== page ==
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Shan Jiang, Mark Kavanagh, Juan Severino Pino Ibánhez, Carlos Rocha. Denitrification-nitrification process in permeable coastal sediments: An investigation on the effect of salinity and nitrate availability using flow-through reactors[J]. Acta Oceanologica Sinica. doi: 10.1007/s13131-021-1811-5
Citation: Shan Jiang, Mark Kavanagh, Juan Severino Pino Ibánhez, Carlos Rocha. Denitrification-nitrification process in permeable coastal sediments: An investigation on the effect of salinity and nitrate availability using flow-through reactors[J]. Acta Oceanologica Sinica. doi: 10.1007/s13131-021-1811-5

Denitrification-nitrification process in permeable coastal sediments: An investigation on the effect of salinity and nitrate availability using flow-through reactors

doi: 10.1007/s13131-021-1811-5
Funds:  The National Natural Science Foundation of China under contract Nos 41706081 and 41530960; the Scientific Research Foundation of SKLEC under contract No. 2017RCDW04; the Portuguese Foundation for Science and Technology (FCT), the EU (FEDER) and the Portuguese Government through project NITROLINKS—NITROgen loading into the Ria Formosa through Coastal Groundwater Discharge (CGD)-Pathways, turnover and LINKS between land and sea in the Coastal Zone under contract No. PTDC/MAR/70247/2006.
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  • Corresponding author: sjiang@sklec.ecnu.edu.cn
  • Received Date: 2020-08-03
  • Accepted Date: 2021-01-13
  • Available Online: 2021-08-18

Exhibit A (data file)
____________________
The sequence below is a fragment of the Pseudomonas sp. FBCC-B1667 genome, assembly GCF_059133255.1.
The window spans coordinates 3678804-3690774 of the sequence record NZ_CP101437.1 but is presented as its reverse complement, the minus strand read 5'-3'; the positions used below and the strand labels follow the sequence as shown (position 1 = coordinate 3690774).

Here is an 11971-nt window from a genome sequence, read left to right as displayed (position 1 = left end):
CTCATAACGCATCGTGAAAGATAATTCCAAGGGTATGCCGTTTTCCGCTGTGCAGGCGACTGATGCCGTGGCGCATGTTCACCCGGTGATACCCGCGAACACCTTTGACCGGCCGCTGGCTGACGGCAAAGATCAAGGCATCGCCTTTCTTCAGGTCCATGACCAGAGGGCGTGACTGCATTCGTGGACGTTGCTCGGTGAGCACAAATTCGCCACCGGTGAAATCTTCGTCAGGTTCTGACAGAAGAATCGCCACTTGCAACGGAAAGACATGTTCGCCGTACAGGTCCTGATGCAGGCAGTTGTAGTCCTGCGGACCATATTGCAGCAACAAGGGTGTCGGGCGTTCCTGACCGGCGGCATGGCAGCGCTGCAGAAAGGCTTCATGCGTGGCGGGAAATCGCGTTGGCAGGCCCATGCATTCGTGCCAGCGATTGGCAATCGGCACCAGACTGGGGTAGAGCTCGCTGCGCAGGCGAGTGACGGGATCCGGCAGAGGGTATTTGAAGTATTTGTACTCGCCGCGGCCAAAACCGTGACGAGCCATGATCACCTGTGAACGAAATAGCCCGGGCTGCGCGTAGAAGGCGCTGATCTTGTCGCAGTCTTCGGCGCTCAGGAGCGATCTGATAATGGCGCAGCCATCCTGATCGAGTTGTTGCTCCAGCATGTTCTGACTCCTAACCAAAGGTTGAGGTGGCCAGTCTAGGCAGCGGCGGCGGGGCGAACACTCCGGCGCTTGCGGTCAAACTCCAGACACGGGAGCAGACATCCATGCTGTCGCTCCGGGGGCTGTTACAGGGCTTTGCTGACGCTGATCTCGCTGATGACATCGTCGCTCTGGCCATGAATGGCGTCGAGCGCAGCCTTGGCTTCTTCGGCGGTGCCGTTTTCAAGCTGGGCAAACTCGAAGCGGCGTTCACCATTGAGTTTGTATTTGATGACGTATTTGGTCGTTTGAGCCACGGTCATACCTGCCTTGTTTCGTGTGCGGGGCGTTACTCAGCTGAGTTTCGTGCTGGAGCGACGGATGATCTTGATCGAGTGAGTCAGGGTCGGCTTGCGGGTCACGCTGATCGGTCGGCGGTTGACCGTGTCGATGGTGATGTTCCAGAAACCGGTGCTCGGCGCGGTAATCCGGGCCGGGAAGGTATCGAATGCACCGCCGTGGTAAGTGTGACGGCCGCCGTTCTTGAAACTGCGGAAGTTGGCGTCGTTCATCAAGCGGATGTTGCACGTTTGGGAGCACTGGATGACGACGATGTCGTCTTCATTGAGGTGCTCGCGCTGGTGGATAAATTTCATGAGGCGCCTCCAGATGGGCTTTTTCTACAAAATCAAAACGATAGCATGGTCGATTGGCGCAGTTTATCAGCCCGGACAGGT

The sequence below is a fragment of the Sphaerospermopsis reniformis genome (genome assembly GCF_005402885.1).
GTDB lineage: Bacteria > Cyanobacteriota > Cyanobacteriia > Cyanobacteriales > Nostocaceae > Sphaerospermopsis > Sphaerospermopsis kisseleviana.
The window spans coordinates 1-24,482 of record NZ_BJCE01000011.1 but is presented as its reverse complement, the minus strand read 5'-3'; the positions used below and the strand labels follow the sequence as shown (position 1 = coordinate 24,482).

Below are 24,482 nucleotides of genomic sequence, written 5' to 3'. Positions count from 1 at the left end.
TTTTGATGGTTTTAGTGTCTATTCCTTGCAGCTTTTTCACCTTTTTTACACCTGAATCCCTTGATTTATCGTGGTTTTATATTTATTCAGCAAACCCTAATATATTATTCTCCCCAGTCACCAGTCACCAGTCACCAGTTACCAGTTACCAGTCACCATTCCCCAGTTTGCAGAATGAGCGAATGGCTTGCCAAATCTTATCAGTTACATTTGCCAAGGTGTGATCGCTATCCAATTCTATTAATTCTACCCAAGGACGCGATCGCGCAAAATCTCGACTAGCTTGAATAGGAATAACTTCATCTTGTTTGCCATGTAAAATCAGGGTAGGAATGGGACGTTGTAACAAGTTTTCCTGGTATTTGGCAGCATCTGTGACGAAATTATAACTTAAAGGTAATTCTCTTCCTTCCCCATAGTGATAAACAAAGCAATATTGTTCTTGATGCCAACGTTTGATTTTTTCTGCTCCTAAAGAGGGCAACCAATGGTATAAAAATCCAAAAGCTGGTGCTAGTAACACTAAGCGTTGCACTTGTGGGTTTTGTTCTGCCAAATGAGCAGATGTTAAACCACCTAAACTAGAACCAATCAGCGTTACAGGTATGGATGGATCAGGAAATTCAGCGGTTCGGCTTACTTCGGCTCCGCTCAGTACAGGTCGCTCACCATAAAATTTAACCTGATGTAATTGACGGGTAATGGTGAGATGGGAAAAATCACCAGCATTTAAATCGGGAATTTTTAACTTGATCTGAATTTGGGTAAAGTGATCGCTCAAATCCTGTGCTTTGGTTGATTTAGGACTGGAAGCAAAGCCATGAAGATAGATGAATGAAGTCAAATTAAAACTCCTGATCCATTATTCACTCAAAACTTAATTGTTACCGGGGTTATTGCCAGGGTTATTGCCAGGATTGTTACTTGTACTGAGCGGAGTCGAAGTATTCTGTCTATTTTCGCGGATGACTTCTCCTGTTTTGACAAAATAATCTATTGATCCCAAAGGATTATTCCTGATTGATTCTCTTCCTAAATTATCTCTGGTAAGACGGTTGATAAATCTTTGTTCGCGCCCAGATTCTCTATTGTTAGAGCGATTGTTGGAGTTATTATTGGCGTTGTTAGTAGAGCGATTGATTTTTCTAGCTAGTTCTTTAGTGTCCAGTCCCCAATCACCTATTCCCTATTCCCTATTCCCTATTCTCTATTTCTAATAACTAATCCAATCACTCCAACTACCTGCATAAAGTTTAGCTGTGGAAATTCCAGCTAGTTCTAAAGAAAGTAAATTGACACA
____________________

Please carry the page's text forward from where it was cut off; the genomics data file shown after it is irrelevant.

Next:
• Permeable coastal sediments act as a reactive node in the littoral zone, transforming nutrients via a wide range of biogeochemical reactions. Reaction rates are controlled by abiotic factors, e.g., salinity, temperature or solute concentration. Here, a series of incubation experiments, using flow-through reactors, were conducted to simulate the biogeochemical cycling of nitrate (${\rm {NO}}_3^- $) and phosphorus (P) in permeable sediments under different ${\rm {NO}}_3^- $ availability conditions (factor I) along a salinity gradient (admixture of river and seawater, factor II). In an oligotrophic scenario, i.e., unamended ${\rm {NO}}_3^- $ concentrations in both river and seawater, sediments acted as a permanent net source of ${\rm {NO}}_3^- $ to the water column. The peak production rate occurred at an intermediate salinity (20). Increasing ${\rm {NO}}_3^- $ availability in river water significantly enhanced net ${\rm {NO}}_3^- $ removal rates within the salinity range of 0 to 30, likely via the denitrification pathway based on the sediment microbiota composition. In this scenario, the most active removal was obtained at salinity of 10. When both river and seawater were spiked with ${\rm {NO}}_3^- $, the highest removal rate switched to the highest salinity (36). It suggests the salinity preference of the ${\rm {NO}}_3^- $ removal pathway by local denitrifiers (e.g., Bacillus and Paracoccus) and that ${\rm {NO}}_3^- $ removal in coastal sediments can be significantly constrained by the dilution related $ {\rm {NO}}_3^-$ availability. Compared with the obtained variation for ${\rm {NO}}_3^- $ reactions, permeable sediments acted as a sink of soluble reactive P in all treatments, regardless of salinity and ${\rm {NO}}_3^- $ input concentrations, indicating a possibility of P-deficiency for coastal water from the intensive cycling in permeable sediments. Furthermore, the net production of dissolved organic carbon (DOC) in all treatments was positively correlated with the measured ${\rm {NO}}_3^- $ reaction rates, indicating that the DOC supply may not be the key factor for ${\rm {NO}}_3^- $ removal rates due to the consumption by intensive aerobic respiration. Considering the intensive production of recalcitrant carbon solutes, the active denitrification was assumed to be supported by sedimentary organic matter.
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